In its guidance Supporting defined contribution savers in the current economic climate published on 12 January, tPR sets out its expectations as to how DC scheme trustees should be supporting savers in their investment choices, helping them to make better decisions. This includes ensuring savers have enough information to make informed decisions about their savings, even if that extends beyond what trustees are legally required to supply, and providing additional guidance, support and modelling tools. tPR also requires trustees to guide savers through the trade-offs they may need to make when deciding on their options at retirement, and to explain the risks that face them.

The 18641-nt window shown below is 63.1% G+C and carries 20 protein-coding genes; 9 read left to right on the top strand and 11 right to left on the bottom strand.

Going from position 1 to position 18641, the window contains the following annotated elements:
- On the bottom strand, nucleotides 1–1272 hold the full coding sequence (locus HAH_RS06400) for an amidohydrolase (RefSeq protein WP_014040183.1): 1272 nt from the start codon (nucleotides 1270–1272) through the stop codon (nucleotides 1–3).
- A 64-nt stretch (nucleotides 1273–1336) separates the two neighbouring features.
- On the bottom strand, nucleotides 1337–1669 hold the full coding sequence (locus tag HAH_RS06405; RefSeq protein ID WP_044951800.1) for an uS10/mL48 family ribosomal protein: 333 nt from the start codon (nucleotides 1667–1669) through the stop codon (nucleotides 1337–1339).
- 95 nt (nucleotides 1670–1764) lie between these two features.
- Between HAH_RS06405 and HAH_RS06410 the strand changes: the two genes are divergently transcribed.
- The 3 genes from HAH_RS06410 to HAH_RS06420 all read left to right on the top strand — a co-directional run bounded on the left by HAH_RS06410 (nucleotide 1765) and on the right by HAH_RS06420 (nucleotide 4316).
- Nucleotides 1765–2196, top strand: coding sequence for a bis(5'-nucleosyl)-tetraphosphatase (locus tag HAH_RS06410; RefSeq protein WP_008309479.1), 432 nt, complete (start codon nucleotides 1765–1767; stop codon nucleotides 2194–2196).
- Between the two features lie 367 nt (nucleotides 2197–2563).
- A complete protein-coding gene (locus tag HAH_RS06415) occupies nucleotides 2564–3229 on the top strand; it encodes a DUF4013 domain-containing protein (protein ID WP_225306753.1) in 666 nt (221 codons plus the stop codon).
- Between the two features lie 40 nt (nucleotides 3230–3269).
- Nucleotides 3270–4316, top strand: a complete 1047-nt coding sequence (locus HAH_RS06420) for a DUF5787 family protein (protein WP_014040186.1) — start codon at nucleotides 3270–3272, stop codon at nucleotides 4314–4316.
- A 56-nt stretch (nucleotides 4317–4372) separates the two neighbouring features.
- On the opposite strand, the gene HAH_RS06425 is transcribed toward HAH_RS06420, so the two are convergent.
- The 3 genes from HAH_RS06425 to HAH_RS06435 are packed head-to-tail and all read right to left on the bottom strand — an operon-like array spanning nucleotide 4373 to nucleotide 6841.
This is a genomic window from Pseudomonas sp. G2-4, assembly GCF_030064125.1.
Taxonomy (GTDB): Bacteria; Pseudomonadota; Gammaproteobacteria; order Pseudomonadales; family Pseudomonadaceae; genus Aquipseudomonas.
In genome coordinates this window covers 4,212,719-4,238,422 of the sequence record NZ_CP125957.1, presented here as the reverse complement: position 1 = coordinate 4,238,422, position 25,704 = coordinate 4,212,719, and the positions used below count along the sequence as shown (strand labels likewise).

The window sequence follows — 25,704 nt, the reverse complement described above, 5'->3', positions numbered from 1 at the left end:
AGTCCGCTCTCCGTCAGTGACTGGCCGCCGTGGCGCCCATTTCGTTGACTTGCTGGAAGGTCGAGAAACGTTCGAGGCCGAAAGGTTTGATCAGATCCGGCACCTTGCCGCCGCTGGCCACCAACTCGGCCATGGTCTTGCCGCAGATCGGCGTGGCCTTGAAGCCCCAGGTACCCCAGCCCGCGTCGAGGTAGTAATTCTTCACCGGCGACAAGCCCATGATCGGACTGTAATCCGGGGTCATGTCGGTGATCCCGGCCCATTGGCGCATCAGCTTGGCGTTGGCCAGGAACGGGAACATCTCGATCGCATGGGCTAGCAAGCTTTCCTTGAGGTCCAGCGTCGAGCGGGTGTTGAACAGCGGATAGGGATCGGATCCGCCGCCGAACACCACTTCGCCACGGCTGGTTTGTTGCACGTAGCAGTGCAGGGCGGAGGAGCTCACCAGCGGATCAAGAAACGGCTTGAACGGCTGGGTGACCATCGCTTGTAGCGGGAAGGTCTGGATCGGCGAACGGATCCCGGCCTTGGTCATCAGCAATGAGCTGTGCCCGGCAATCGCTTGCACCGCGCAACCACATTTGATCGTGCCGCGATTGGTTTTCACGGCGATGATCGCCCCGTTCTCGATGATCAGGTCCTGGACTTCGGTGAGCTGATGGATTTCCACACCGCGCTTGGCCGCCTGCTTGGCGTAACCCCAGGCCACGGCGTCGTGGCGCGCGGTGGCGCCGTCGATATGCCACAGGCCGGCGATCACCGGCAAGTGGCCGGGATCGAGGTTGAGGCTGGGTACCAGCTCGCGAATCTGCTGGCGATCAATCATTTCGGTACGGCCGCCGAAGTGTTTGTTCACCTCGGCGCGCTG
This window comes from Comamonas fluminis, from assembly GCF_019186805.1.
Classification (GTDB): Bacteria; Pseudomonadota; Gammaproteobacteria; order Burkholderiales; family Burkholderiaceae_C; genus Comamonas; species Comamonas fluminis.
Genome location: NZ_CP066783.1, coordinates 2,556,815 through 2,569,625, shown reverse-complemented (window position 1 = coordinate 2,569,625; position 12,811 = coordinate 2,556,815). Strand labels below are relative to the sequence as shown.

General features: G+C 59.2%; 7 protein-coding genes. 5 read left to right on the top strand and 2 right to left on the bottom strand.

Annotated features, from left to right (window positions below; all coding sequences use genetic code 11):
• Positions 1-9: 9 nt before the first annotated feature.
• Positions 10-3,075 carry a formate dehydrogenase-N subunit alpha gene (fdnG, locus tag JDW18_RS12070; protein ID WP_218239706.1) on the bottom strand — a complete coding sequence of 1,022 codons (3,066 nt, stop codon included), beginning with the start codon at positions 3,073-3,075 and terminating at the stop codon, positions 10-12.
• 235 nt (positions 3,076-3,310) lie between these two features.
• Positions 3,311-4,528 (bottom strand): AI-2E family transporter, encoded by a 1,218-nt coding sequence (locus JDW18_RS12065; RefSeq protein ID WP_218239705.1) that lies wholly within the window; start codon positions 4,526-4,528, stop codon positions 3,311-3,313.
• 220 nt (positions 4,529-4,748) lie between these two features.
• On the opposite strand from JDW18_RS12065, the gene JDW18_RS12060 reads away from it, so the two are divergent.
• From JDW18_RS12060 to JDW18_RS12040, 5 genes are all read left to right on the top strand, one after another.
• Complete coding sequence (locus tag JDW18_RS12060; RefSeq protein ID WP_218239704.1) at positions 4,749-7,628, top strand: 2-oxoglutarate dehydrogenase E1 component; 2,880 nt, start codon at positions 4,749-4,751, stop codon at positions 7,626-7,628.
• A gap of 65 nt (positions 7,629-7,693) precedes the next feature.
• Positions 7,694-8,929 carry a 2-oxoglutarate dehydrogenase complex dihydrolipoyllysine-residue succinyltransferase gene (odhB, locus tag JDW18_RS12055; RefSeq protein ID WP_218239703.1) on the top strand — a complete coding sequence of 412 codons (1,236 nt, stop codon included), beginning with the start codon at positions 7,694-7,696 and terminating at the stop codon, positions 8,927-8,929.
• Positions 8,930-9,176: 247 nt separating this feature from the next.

tPR’s desire to ensure that DC savers are given all the information they need to make good choices risks exposing trustees to claims for misinformation as they are required to move beyond the traditional trustee duties to manage assets and exercise scheme powers, into what looks perilously close to giving members advice about their retirement options. In this respect, the new guidance appears to go further than both the requirements of the DC Code of Practice and the fiduciary duties of trustees (as to which, see Outram v Academy Plastics  Pens LR 283). Has the difficult job of being a pension scheme trustee just got a whole lot more difficult? Will this deter even more members from becoming involved, requiring more schemes to have professional trustees, leading to increased costs for schemes and a weakening of the relationship between members and the schemes?